In the past, the AF has been regarded as a unique neural tract connecting Broca’s and Wernique’s areas (Geschwind, 1970). More recently, involvement of various other neural tracts in language function has also been reported (Geschwind, 1970; Catani et al., 2005; Catani and Mesulam, 2008; Duffau, 2008; Saur et al., 2008; Makris and Pandya, 2009; Weiller et al., 2011; Axer et al., 2012; Dick and Tremblay, 2012; Kummerer et al., 2013). These neural tracts for language have recently been classified according to two categories: the dorsal stream for phonation and ventral stream for comprehension. The dorsal stream comprises the AF and SLF, in contrast, the ventral stream includes the ILF, IFOF, UF, and extreme capsule (Figure 1). The dorsal stream connects temporoparietal with frontal premotor regions through the AF and SLF, and integrates sensorimotor processing, e.g., in repetition of speech (Geschwind, 1970; Catani et al., 2005; Catani and Mesulam, 2008; Duffau, 2008; Saur et al., 2008; Makris and Pandya, 2009; Weiller et al., 2011; Axer et al., 2012; Dick and Tremblay, 2012; Kummerer et al., 2013). The ventral stream connects temporal and prefrontal regions via the extreme capsule and mediates meaning, e.g., in auditory comprehension (Geschwind, 1970; Catani et al., 2005; Catani and Mesulam, 2008; Duffau, 2008; Saur et al., 2008; Makris and Pandya, 2009; Weiller et al., 2011; Axer et al., 2012; Dick and Tremblay, 2012; Kummerer et al., 2013). The AF is the major fiber tract of the dorsal stream and the IFOF is the major tract of the ventral stream (Axer et al., 2012).
Figure 1. The diffusion tensor tractographies of neural tracts for language: the arcuate fasciculus (AF), the superior longitudinal fasciculus (SLF), the inferior longitudinal fasciculus (ILF), the uncinate fasciculus (UF), and inferior fronto-occipital fasciculus (IFOF).
Anatomy of the Arcuate Fasciculus
In the dorsal stream of the language network, the AF appears to be primarily involved in the phonology pathway, in contrast, the SLF III appears to be involved in speech perception and articulatory pathways (Catani et al., 2005; Duffau, 2008; Saur et al., 2008; Axer et al., 2012). The AF is known to originate from Brodmann’s Areas (BA) 22, 21, and 37, and terminates in BA 44, 45, and 6 (Hong et al., 2009; Axer et al., 2012). However, Bernal and Altman (2008) studied 12 normal right-handed subjects and found that the AF projection to Broca’s areas was absent in 10 subjects (83.3%), and present in 2 (16.6%). By contrast, the AF’s rostral endpoints were found in the precentral gyrus in 100% of subjects (Bernal and Altman, 2008; Bernal and Ardila, 2009). These findings suggest the possibility that the language relay station is located in the precentral gyrus (BA 6; an area with premotor function), which is connected to Broca’s area and BA 4 (Bernal and Ardila, 2009).
Catani et al. (2005) reported on the perisylvian language network, in which there were two connection pathways: the classical direct long segment connecting Wernicke’s and Broca’s areas, and the indirect pathway consisting of two segments: anterior segment linking Broca’s territory with Geschwind’s territory (inferior parietal lobule) and the posterior segment linking Geschwind’s territory with Wernicke’s territory. Findings of this study indicate that the functions of these two pathways would differ; the direct pathway appears to be related to phonologically based language function, such as repetition, and the indirect pathway is related to semantically based language function.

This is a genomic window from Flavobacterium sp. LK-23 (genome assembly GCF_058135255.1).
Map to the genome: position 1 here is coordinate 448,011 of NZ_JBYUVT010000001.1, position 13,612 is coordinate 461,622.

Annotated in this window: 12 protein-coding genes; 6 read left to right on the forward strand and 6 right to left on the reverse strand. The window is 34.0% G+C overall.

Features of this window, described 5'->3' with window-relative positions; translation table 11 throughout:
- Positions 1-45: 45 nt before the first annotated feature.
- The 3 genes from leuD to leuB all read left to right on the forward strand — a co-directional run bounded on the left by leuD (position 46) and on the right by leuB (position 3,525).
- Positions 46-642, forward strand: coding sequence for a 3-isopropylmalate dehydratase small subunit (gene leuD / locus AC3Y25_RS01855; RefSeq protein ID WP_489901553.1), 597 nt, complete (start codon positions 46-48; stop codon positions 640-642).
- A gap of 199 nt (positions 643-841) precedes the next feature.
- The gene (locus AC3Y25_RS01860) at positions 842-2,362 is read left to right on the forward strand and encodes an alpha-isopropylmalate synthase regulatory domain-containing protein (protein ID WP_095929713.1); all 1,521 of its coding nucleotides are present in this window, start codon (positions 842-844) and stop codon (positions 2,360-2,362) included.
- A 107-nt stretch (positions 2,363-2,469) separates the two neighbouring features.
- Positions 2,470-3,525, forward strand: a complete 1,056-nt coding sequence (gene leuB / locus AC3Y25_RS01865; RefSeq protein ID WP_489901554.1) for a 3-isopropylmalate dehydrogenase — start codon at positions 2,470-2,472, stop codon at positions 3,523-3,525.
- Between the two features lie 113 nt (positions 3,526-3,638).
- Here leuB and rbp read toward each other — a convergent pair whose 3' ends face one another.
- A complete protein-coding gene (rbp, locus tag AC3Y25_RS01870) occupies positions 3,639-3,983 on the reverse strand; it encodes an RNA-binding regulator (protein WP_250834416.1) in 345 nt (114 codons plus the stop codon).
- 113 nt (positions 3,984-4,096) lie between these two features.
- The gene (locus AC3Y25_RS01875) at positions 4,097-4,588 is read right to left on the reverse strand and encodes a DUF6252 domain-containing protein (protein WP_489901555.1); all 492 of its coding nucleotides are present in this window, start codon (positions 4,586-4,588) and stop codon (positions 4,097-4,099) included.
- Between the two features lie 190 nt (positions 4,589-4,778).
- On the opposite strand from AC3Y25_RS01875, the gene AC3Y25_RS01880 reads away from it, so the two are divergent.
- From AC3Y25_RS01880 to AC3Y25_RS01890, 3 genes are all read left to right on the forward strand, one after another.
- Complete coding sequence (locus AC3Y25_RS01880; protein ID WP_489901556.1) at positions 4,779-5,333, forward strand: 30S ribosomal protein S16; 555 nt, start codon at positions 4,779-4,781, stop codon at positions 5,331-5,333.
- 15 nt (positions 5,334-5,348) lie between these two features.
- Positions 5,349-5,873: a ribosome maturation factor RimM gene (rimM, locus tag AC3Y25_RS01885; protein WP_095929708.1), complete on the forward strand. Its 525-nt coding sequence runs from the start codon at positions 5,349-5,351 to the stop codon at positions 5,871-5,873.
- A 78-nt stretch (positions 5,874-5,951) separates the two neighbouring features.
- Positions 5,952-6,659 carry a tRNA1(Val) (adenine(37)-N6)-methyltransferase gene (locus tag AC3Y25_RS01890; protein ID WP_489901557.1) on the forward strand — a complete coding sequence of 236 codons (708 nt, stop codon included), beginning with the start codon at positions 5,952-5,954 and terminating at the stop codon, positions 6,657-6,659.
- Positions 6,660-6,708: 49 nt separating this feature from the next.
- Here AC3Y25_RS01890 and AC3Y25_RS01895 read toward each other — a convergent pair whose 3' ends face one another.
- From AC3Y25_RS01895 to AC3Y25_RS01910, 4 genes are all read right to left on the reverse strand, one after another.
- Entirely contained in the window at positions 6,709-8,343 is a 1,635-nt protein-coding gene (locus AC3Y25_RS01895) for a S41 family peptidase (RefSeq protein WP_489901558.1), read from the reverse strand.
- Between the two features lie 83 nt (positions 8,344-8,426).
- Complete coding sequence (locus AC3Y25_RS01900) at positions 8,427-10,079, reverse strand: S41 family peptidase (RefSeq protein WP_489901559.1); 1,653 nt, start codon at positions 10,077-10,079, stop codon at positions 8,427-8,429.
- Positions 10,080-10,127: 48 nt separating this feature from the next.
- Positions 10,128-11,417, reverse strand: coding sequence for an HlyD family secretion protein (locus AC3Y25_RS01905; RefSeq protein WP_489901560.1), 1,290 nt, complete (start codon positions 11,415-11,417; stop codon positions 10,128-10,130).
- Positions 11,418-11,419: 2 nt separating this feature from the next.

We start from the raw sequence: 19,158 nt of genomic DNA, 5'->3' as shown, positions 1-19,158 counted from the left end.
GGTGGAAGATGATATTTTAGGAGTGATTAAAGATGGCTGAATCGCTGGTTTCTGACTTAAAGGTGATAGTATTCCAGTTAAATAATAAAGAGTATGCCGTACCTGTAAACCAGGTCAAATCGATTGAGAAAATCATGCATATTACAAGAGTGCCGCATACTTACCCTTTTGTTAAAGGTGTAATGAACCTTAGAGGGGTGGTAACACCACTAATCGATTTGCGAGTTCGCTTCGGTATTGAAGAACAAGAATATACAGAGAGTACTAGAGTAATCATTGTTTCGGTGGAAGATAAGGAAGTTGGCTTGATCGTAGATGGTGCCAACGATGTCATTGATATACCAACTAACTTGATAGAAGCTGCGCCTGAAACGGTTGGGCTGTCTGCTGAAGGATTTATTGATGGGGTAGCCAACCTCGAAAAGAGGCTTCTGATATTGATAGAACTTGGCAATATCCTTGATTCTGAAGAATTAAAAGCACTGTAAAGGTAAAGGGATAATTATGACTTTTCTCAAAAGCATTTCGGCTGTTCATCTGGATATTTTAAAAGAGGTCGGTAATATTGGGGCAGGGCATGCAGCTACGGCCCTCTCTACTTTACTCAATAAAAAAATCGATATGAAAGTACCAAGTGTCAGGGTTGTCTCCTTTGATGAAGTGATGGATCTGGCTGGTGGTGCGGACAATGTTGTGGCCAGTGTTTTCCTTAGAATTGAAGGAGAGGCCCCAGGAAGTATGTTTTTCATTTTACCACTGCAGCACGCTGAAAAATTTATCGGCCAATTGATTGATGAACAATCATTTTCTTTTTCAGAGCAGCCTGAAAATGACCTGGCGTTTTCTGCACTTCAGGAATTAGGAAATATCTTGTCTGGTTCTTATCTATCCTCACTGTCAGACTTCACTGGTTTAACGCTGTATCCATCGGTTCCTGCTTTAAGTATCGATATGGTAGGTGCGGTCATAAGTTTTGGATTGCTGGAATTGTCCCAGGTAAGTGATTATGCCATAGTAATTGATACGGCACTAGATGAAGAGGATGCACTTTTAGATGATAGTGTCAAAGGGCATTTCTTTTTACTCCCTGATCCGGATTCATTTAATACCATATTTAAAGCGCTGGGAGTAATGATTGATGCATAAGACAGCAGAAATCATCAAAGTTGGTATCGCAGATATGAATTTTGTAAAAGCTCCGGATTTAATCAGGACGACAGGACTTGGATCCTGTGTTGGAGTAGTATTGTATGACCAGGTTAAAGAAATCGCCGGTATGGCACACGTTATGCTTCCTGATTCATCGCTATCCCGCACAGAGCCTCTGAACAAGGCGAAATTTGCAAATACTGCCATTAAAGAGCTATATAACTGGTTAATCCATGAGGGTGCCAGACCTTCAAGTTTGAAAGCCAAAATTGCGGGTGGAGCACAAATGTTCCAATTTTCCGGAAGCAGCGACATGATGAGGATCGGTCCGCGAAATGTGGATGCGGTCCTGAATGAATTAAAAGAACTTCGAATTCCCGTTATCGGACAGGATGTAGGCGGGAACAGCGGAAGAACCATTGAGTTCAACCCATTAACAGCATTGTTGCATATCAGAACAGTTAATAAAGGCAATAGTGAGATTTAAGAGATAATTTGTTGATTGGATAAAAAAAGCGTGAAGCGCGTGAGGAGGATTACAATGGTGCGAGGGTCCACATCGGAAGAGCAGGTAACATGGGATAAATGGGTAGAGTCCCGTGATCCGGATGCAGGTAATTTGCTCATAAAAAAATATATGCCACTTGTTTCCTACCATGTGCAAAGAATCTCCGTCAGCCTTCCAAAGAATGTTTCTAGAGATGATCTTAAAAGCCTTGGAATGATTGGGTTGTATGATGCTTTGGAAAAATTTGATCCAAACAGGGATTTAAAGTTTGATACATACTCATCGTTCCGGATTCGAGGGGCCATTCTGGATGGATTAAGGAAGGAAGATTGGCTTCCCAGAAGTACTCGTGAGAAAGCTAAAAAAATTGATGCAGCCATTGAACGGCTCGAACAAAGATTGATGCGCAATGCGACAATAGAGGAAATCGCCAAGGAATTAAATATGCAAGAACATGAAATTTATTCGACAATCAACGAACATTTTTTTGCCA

Glasser and Rilling (2008) demonstrated that the AF was divided into two segments terminating in the posterior superior temporal gyrus (BA 22), which was connected to BA 44 and 6, and in the middle temporal gyrus (BA 21 and 37), which was connected to BA 44, 45, 6, and 9. Based on the findings of previous studies, they suggested that the functions of these two segments would differ; the segment to the superior temporal gyrus plays a role in repetition (phonological content), while the segment to the middle temporal gyrus functions in spontaneous speech (lexical-semantic content).
Several studies have suggested that the AF transmits information not only from the temporal to frontal areas, but also in the opposite direction (Bullmore et al., 2000; Matsumoto et al., 2004; Bernal and Ardila, 2009). This finding suggests that the role of the AF may be more complex than simply transmitting information between Wernicke’s and Broca’s areas (Bernal and Ardila, 2009). Bidirectional transfer of information may indicate that information regarding language production is important for language understanding (Bernal and Ardila, 2009).
Advantages and Limitations of DTI as a Tool for Evaluation of the AF in Stroke Patients
The configurations and three parameters [fractional anisotropy (FA), apparent diffusion coefficient (ADC), and fiber number] of DTI for the AF have been used in DTI studies on the AF in stroke patients (Yamada et al., 2007; Breier et al., 2008, 2011; Hosomi et al., 2009; Schlaug et al., 2009; Zhang et al., 2010; Kim et al., 2011; Kwon and Jang, 2011; Song et al., 2011; Kim and Jang, 2013). FA is the most widely used parameter of DTI (Mori et al., 1999; Assaf and Pasternak, 2008; Neil, 2008). The FA value represents the degree of directionality of microstructures, such as axons, myelin, and microtubules. The FA value can increase with increased organization of white matter tracts; in contrast, a decrease in the condition is related to disintegration of a neural tract. The ADC value indicates the magnitude of water diffusion, which can increase with some forms of pathology, particularly vasogenic edema or accumulation of cellular debris from axonal damage (Mori et al., 1999; Assaf and Pasternak, 2008; Neil, 2008; Kim and Jang, 2013). In addition, the configuration in terms of integrity and size of the AF on DTT has been used as a DTT parameter in stroke patients (Yamada et al., 2007; Zhang et al., 2010; Kim et al., 2011; Kwon and Jang, 2011; Kim and Jang, 2013; Kummerer et al., 2013).